The Pasco County Sheriff’s Office is pushing back against a recent Tampa Bay Times report that casts its “Intelligence-Led Policing” model as a bludgeon used to harass residents.
The Times report says the ILP system implemented by Pasco County Sheriff Chris Nocco employs “arrest histories, unspecified intelligence and arbitrary decisions by police analysts” to single out and pick on Pasco County residents.
But the Sheriff’s Office says the Times went one for three on the input and struck out entirely on how the department uses the output.
The Sheriff’s Office says Times is conflating Intelligence-Led Policing, a decades old method used by law enforcement agencies across the globe, with “Predictive Policing,” a term for guessing what crimes will be committed and by whom.
Some law enforcement agencies have experimented with Predictive Policing, but the Pasco County Sheriff’s Office says it does not — and has not. ILP, it says, is an entirely different method.
“Contrary to the report, ILP is not a futuristic, predictive model where people are arrested for crimes they have not yet committed. Instead, the system is based SOLELY on an individual’s criminal history. Multiple studies have shown that 6% of the population commit 60% of the crime and that is what this model focuses on,” the office wrote in a lengthy rebuttal posted on its Facebook page.
“Let us, again, be profusely clear that this model is based SOLELY on an individual’s criminal history. It is nameless, faceless, ageless, genderless and removes ALL identifying factors of an individual, EXCEPT for their criminal history. This philosophy removes any chance of bias in law enforcement, which is something that should be celebrated.”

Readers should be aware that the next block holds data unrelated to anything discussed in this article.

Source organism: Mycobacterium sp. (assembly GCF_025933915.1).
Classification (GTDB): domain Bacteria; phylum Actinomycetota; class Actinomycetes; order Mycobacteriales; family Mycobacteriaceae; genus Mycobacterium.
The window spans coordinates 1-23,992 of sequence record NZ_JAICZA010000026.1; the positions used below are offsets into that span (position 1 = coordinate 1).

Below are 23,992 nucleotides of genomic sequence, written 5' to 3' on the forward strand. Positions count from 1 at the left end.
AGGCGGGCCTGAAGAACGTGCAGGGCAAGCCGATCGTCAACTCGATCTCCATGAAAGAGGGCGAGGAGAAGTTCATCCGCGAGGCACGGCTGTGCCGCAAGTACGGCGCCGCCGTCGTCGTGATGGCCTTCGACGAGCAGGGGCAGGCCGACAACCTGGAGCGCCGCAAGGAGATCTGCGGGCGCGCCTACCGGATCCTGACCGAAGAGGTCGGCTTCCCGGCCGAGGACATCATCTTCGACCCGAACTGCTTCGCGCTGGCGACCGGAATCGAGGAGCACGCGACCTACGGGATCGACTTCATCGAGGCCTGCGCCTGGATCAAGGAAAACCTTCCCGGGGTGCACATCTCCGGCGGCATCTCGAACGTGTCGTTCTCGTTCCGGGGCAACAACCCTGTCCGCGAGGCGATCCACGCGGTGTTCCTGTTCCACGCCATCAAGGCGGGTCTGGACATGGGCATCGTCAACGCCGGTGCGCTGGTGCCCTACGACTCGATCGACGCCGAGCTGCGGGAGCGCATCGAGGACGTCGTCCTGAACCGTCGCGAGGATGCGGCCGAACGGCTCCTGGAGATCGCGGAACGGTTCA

The Sheriff’s Office also takes issue with other aspects of the article, namely the ex-officers who spoke with the Times.
All resigned or were dismissed for cause, the office says.
One was under investigation for engaging in sexual relations with a confidential informant; another had numerous, documented accounts of insubordination and failing to follow proper policies and procedures; and a third abandoned an extra duty detail without permission and went to a female subordinate’s personal residence while she was off duty without invitation.
But the Sheriff’s Office took particular umbrage with the Times insinuations of racial bias.
As highlighted in a recent report from WTSP, the Pasco County Sheriff’s Office is the most diverse in the Tampa Bay region and among the most diverse in the state. WTSP found nearly one in four full-time officers at the Pasco Sheriff’s Office are Black — more than double the statewide average of 11%.